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Father’s consent not necessary for adoption to proceed

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Adoptive parents did not have to get the biological father’s consent to adopt his minor child, the Indiana Court of Appeals has ruled.

The adoptive parents filed a petition to adopt the child, L.H., and claimed the father’s consent was not necessary on three grounds: He had failed to communicate significantly with L.H. for one year, had failed to support L.H. for one year and was an unfit parent.

Evidence presented to the trial court showed that father J.H. has a long history of depression and substance abuse. He has been reluctant to follow treatment advice for his mental health issues or drug and alcohol abuse. In addition, he has attempted suicide and has cut himself. Also, he has been arrested, lost his license and has had difficulty maintaining employment and stable housing.

In 2008, the adoptive parents became concerned about their grandson M.L. and his half-brother L.H. They obtained guardianship over the children which the father did consent to because of his inability to care for his son at that time. M.L. is not the biological child of J.H.

Since then, L.H. and M.L. have remained the grandparent’s care.

In granting the grandparents’ petition, the trial court found that the couple had established the grounds for dispensing with the father’s consent and that the adoption was in L.H.’s best interest.

The father appealed, arguing the evidence is insufficient to prove that his consent was not required and that adoption was in L.H.’s best interests.

The Indiana Court of Appeals affirmed in the case, In Re Adoption of M.L., 29A02-1201-AD-54. The COA ruled that since it found sufficient evidence to support the conclusion that the father is not a fit parent, it did not need to address the court’s alternate ground for dispensing with the father’s consent.

The Court of Appeals affirmed that the evidence supported the conclusion that adoption is in L.H.’s best interest.

 

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  • Waste of time
    Why did the court people even waste their time considering the father's case. Everyone knows that fathers are irrelevant concerning the rearing of children. Our matriarchal society bears this out.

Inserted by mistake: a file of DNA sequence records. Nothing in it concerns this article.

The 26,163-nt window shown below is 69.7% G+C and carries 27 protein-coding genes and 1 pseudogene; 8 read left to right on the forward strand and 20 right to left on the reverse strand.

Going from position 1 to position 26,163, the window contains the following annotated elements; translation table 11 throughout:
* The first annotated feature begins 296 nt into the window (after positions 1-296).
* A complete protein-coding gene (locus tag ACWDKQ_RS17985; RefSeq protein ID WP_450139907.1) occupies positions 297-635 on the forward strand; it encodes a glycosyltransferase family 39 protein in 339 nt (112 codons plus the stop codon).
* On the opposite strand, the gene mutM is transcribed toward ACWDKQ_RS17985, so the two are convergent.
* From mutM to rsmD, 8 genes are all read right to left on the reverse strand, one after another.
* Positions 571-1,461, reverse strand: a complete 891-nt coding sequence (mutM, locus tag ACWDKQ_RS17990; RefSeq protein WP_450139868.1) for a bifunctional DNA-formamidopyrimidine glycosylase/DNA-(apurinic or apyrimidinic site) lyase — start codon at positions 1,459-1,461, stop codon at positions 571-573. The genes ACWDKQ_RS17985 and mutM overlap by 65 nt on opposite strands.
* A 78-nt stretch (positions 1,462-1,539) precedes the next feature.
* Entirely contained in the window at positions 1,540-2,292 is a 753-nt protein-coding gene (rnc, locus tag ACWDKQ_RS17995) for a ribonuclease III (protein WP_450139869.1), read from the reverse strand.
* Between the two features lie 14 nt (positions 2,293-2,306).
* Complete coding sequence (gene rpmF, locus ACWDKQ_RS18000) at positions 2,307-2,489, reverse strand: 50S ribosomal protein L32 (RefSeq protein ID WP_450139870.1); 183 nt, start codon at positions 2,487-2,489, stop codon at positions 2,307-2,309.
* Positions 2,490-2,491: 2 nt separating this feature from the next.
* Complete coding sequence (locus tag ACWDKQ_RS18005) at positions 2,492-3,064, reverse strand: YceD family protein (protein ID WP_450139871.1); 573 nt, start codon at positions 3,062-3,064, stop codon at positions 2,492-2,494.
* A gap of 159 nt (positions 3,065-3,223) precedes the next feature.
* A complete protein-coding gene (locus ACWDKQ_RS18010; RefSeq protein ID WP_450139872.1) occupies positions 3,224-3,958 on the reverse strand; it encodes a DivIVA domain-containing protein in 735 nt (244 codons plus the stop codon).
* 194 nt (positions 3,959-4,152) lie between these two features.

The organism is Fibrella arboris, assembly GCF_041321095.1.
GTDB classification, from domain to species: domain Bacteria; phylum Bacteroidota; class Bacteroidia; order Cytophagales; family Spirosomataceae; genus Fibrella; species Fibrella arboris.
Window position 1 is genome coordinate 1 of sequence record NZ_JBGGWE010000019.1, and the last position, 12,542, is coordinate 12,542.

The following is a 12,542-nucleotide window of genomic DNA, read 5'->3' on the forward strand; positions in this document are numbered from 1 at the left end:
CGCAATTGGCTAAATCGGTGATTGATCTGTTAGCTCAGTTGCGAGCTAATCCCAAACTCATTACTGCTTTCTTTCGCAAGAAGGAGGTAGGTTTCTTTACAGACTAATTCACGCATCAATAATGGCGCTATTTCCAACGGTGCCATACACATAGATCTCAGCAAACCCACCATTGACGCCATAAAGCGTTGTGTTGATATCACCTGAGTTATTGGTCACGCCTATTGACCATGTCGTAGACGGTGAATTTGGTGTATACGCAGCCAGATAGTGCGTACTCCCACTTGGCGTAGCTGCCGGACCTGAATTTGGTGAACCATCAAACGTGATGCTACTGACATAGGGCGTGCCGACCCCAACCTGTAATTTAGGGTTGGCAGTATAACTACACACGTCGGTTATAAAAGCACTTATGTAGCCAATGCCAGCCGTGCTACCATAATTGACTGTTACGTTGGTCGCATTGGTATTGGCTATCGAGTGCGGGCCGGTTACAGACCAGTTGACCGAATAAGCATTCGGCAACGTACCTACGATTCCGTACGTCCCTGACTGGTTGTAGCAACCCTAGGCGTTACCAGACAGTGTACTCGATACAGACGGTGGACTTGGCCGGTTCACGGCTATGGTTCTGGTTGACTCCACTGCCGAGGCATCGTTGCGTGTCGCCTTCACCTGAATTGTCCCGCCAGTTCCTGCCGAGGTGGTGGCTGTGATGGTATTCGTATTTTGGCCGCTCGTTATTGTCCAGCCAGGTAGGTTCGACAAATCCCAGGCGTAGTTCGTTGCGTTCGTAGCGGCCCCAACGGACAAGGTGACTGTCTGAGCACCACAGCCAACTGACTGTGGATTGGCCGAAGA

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  1. KUDOS to the Indiana Supreme Court for realizing that some bureacracies need to go to the stake. Recall what RWR said: "No government ever voluntarily reduces itself in size. Government programs, once launched, never disappear. Actually, a government bureau is the nearest thing to eternal life we'll ever see on this earth!" NOW ... what next to this rare and inspiring chopping block? Well, the Commission on Gender and Race (but not religion!?!) is way overdue. And some other Board's could be cut with a positive for State and the reputation of the Indiana judiciary.

  2. During a visit where an informant with police wears audio and video, does the video necessary have to show hand to hand transaction of money and narcotics?

  3. I will agree with that as soon as law schools stop lying to prospective students about salaries and employment opportunities in the legal profession. There is no defense to the fraudulent numbers first year salaries they post to mislead people into going to law school.

  4. The sad thing is that no fish were thrown overboard The "greenhorn" who had never fished before those 5 days was interrogated for over 4 hours by 5 officers until his statement was illicited, "I don't want to go to prison....." The truth is that these fish were measured frozen off shore and thawed on shore. The FWC (state) officer did not know fish shrink, so the only reason that these fish could be bigger was a swap. There is no difference between a 19 1/2 fish or 19 3/4 fish, short fish is short fish, the ticket was written. In addition the FWC officer testified at trial, he does not measure fish in accordance with federal law. There was a document prepared by the FWC expert that said yes, fish shrink and if these had been measured correctly they averaged over 20 inches (offshore frozen). This was a smoke and mirror prosecution.

  5. I love this, Dave! Many congrats to you! We've come a long way from studying for the bar together! :)

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